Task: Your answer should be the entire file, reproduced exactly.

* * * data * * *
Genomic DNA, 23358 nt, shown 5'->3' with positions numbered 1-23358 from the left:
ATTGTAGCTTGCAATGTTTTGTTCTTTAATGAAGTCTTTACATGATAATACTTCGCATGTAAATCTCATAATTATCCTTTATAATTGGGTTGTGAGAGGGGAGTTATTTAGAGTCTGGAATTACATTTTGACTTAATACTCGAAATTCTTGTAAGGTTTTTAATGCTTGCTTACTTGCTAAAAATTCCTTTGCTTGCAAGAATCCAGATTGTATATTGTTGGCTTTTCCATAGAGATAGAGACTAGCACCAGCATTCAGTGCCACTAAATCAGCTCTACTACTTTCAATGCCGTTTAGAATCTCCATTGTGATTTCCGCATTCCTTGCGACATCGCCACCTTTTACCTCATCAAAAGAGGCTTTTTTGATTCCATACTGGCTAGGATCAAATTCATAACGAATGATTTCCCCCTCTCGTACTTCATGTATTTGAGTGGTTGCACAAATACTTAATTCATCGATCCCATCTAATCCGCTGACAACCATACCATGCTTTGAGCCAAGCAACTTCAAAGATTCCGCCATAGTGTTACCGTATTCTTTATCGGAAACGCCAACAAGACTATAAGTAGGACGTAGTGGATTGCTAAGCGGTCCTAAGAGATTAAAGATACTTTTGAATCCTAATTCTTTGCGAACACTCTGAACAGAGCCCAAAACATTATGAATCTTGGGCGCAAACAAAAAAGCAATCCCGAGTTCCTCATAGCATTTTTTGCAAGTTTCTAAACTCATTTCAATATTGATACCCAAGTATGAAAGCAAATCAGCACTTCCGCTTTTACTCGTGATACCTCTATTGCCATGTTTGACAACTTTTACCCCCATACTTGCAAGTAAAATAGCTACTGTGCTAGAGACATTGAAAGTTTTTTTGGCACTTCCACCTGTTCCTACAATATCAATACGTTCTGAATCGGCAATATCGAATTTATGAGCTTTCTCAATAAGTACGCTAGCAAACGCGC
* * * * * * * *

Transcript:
Genomic DNA, 23358 nt, shown 5'->3' with positions numbered 1-23358 from the left:
ATTGTAGCTTGCAATGTTTTGTTCTTTAATGAAGTCTTTACATGATAATACTTCGCATGTAAATCTCATAATTATCCTTTATAATTGGGTTGTGAGAGGGGAGTTATTTAGAGTCTGGAATTACATTTTGACTTAATACTCGAAATTCTTGTAAGGTTTTTAATGCTTGCTTACTTGCTAAAAATTCCTTTGCTTGCAAGAATCCAGATTGTATATTGTTGGCTTTTCCATAGAGATAGAGACTAGCACCAGCATTCAGTGCCACTAAATCAGCTCTACTACTTTCAATGCCGTTTAGAATCTCCATTGTGATTTCCGCATTCCTTGCGACATCGCCACCTTTTACCTCATCAAAAGAGGCTTTTTTGATTCCATACTGGCTAGGATCAAATTCATAACGAATGATTTCCCCCTCTCGTACTTCATGTATTTGAGTGGTTGCACAAATACTTAATTCATCGATCCCATCTAATCCGCTGACAACCATACCATGCTTTGAGCCAAGCAACTTCAAAGATTCCGCCATAGTGTTACCGTATTCTTTATCGGAAACGCCAACAAGACTATAAGTAGGACGTAGTGGATTGCTAAGCGGTCCTAAGAGATTAAAGATACTTTTGAATCCTAATTCTTTGCGAACACTCTGAACAGAGCCCAAAACATTATGAATCTTGGGCGCAAACAAAAAAGCAATCCCGAGTTCCTCATAGCATTTTTTGCAAGTTTCTAAACTCATTTCAATATTGATACCCAAGTATGAAAGCAAATCAGCACTTCCGCTTTTACTCGTGATACCTCTATTGCCATGTTTGACAACTTTTACCCCCATACTTGCAAGTAAAATAGCTACTGTGCTAGAGACATTGAAAGTTTTTTTGGCACTTCCACCTGTTCCTACAATATCAATACGTTCTGAATCGGCAATATCGAATTTATGAGCTTTCTCAATAAGTACGCTAGCAAACGCGC